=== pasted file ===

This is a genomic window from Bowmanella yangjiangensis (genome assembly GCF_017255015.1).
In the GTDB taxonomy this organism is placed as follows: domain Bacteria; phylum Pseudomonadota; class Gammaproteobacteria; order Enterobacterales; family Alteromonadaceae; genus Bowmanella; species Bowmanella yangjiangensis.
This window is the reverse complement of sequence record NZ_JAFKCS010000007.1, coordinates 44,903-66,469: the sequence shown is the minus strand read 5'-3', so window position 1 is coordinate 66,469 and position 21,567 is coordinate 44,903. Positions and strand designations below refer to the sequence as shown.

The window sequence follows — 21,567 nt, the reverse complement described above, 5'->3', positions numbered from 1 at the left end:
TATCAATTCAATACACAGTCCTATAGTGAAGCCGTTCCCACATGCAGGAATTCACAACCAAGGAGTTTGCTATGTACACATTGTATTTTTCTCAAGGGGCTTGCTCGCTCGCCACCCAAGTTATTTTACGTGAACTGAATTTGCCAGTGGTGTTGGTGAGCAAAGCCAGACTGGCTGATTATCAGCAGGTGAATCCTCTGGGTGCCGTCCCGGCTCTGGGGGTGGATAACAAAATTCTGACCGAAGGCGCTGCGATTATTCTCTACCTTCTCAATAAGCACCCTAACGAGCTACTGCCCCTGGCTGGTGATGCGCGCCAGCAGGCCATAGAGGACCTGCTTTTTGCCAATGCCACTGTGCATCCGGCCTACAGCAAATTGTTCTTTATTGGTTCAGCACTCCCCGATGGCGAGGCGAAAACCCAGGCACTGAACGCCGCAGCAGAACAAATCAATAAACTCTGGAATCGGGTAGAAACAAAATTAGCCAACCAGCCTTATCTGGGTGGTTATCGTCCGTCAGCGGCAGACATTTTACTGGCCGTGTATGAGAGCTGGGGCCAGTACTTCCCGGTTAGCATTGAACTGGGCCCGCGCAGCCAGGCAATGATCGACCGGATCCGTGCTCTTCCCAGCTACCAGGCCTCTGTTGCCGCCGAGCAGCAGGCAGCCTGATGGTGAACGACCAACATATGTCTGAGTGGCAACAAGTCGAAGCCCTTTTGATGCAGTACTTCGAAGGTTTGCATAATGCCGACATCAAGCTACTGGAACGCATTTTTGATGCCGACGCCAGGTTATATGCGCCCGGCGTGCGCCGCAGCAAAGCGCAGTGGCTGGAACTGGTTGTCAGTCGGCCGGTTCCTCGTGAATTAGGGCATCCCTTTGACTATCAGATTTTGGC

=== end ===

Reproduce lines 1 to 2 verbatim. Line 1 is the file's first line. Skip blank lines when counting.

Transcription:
This is a genomic window from Bowmanella yangjiangensis (genome assembly GCF_017255015.1).
In the GTDB taxonomy this organism is placed as follows: domain Bacteria; phylum Pseudomonadota; class Gammaproteobacteria; order Enterobacterales; family Alteromonadaceae; genus Bowmanella; species Bowmanella yangjiangensis.